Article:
“Despite its general applicability, mRS tells us nothing about some of the fundamental issues that most would consider to impact human dignity, such as bowel and bladder control.” Lawrence Marshall, University of California, San Diego.
There are a number of observations that we can gleam from the hemicraniectomy RCTs. First, mortality and morbidity is clearly reduced by hemicraniectomy for patients under the age of 60. Given the variable inclusion criteria and the different time allowance in the trials, pooling the data would be frowned upon by statisticians. Nevertheless, what is encouraging is that hemicraniectomy moved certain patients up the continuum of better functional outcomes in all RCTs for patients under the age of 60. Conversely, hemicraniectomy should not be performed in patients aged >60 as there is no evidence of benefit. Second, there are suggestions that outcome after hemicraniectomy may be improved if the procedure is performed earlier. Of the three European trials, the most unfavorable outcome was observed in the HAMLET trial, where patients underwent DHC within 96 h of presentation.
What could be done better to improve the future hemicraniectomy RCT design? First we need uniform entry criteria. Critical variables to consider include patient age, infarct volume, time to procedure, clinical status (e.g. pupillary reactivity), and whether Intracranial pressure (ICP) monitoring was instituted. The last variable is of particular importance as it can be used to guide the timing of hemicraniectomy. Additionally, we need to use better measures of functional outcome than just the mRS. Despite its general applicability, mRS tells us nothing about some of the fundamental issues that most would consider to impact human dignity, such as bowel and bladder control.
Morbidity and mortality
Irrespective of age, all seven RCTs publications consistently demonstrated that decompressive hemicraniectomy decrease the mortality associated with malignant, territorial MCA infarct from 46-75% to 12-27%, with absolute mortality risk reduction of a half to a third. The picture for morbidity reduction was more mixed. While DECIMAL and DESTINY trials demonstrated that the likelihood of a survivor incurring deficit with mRS≥3 was reduced from approximate 50-25%, such reduction was not observed in the HAMLET, DESTINY II, or the Chinese study. The most notable difference between the latter studies and the former involved the age of the patient population and the timing of the decompression. The HAMLET study allowed randomization up to 96 h post-ictus, while the Chinese and the DESTINY II study involved patients aged >60. Thus, a reasonable interpretation of the data set is that decompressive hemicraniectomy may reduce morbidity in select patient populations. Irrespective of interpretation, the objective data show that patients who survive territorial infarct after decompressive craniectomy have an approximately 30-95% likelihood of living with significant disability characterized by mRS≥3.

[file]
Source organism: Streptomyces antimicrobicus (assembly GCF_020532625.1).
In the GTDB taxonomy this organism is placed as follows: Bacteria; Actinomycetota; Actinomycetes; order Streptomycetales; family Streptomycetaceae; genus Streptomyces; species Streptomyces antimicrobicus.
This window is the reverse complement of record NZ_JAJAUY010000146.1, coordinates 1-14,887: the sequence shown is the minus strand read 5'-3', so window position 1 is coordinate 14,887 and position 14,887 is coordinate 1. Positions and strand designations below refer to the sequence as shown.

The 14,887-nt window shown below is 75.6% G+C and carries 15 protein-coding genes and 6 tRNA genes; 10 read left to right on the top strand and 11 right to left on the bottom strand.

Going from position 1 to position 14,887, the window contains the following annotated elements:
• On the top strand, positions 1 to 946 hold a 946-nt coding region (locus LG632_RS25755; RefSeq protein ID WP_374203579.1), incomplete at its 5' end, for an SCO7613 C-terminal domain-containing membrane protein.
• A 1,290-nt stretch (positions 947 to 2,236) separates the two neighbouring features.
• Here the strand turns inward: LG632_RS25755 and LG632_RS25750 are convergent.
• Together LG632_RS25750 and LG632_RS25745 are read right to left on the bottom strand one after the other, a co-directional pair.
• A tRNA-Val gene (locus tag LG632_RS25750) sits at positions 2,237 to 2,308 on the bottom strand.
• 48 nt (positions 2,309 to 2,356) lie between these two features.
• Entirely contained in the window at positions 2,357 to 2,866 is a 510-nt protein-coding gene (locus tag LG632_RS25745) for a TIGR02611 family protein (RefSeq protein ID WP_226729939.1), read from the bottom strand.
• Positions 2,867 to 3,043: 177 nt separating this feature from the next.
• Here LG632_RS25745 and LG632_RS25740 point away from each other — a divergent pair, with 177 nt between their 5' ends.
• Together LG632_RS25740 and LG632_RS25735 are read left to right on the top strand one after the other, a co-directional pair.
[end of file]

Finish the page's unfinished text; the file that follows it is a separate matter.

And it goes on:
The decision of choosing to live with a significant disability versus opting for comfort care when facing the consequences of a territorial MCA infarct is a highly personal one. In one extreme, some patients may opt for the chance to live irrespective of consequences. On the other end of the spectrum, some patients may rather choose to pass away peacefully if there is likelihood of a significant morbidity. Reasons against decompression may range from not wanting to be a financial burden to their family to not wanting to be remembered as someone who slowly wasted away to the unwillingness to cope with significant morbidity. Most patients fall in the spectrum of views defined by these two extreme poles. It is interesting to consider that when patients who suffered territorial infarct and survived after hemicraniectomy were posed the question of whether they would have undergone surgery if they had knowledge of their subsequent clinical course, only 50% of these patients reported that they would have opted for surgery.[
The scenario of an elderly (aged >60) who presents with a territorial MCA infarct without an advance directive or health proxy is a particularly challenging one. On the one hand, independent studies (Chinese and DESTINY II) suggest that the likelihood of functional independence after decompression was <10%. As such, an argument can be made not to perform the surgery. On the other hand, death is irreversible. It is the practice of the senior editor of this article (CCC) to review the overall clinical condition of the patient with the intensive care specialists and neurologists as to determine surgical risk and likelihood of functional recovery. Discussions are then held with the family members or health proxy as to the appropriateness of the surgery.